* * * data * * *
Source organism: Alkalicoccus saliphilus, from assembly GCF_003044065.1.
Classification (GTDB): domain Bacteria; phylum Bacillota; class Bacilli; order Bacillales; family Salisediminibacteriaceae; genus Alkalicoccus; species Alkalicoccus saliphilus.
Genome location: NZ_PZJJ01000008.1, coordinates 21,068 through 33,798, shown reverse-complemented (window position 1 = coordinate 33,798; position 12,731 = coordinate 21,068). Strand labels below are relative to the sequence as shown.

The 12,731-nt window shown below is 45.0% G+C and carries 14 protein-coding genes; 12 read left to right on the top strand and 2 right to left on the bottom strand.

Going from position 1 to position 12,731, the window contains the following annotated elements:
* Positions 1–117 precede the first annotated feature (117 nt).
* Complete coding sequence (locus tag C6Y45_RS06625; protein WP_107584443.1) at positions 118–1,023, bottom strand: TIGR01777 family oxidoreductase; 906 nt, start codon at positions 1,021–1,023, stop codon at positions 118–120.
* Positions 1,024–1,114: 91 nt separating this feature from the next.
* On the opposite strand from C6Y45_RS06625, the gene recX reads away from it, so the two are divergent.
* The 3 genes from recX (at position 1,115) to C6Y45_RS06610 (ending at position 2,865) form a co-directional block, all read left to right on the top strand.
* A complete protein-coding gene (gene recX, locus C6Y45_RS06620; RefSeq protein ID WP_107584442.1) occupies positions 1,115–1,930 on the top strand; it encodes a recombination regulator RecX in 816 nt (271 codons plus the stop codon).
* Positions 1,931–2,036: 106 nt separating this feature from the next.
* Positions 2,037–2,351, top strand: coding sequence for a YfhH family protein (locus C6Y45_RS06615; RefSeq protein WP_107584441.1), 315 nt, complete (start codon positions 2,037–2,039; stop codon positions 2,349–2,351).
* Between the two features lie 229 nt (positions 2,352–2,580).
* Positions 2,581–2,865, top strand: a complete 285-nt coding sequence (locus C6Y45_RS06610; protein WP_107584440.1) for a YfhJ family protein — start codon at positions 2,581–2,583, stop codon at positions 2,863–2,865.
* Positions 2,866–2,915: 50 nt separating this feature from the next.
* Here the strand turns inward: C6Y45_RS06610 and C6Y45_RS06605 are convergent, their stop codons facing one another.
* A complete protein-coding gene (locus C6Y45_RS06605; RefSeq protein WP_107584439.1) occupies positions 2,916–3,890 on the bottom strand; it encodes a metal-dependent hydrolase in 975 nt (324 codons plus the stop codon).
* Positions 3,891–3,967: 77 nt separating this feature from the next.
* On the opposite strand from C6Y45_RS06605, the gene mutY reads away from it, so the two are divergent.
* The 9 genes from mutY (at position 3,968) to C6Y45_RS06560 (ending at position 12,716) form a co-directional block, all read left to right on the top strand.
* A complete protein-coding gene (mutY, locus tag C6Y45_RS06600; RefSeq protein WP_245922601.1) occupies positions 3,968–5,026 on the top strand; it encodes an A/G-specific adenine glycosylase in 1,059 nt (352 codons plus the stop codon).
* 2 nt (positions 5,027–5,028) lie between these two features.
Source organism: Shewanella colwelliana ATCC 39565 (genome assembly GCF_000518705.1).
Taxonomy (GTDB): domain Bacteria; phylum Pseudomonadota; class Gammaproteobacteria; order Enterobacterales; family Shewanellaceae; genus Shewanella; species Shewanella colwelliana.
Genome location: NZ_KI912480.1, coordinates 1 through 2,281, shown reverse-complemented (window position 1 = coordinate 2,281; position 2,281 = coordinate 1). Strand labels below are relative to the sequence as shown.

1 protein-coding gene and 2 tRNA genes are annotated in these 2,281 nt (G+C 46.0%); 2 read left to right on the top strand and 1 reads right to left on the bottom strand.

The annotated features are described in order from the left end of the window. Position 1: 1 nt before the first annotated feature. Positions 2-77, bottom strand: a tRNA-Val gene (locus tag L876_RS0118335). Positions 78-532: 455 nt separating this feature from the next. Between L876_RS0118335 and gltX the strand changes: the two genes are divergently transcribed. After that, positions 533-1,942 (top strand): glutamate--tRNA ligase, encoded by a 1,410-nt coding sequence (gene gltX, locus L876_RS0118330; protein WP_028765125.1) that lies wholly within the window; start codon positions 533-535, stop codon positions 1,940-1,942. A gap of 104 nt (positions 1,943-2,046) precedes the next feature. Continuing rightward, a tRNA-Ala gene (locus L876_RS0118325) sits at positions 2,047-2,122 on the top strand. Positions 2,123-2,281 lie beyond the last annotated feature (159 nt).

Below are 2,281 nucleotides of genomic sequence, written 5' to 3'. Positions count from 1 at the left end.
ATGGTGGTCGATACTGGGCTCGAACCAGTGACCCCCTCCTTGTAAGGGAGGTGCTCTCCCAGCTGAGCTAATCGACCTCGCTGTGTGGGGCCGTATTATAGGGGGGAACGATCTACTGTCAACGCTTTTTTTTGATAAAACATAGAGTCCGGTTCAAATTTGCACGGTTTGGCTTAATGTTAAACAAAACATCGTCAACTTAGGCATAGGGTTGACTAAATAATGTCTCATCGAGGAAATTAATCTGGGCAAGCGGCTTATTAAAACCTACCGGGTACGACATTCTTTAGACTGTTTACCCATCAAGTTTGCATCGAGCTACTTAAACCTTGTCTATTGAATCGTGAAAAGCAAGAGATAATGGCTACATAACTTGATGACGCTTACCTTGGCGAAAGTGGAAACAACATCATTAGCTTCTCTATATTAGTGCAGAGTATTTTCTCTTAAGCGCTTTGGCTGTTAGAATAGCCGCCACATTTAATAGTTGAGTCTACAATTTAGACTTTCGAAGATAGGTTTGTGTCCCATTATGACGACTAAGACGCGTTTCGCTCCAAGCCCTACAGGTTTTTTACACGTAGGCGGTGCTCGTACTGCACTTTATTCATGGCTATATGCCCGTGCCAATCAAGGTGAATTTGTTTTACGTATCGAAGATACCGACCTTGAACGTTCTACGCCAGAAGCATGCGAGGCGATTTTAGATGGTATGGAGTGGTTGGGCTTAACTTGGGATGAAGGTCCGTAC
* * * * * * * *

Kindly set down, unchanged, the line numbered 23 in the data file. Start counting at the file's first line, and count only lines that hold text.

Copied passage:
* 2 nt (positions 5,027–5,028) lie between these two features.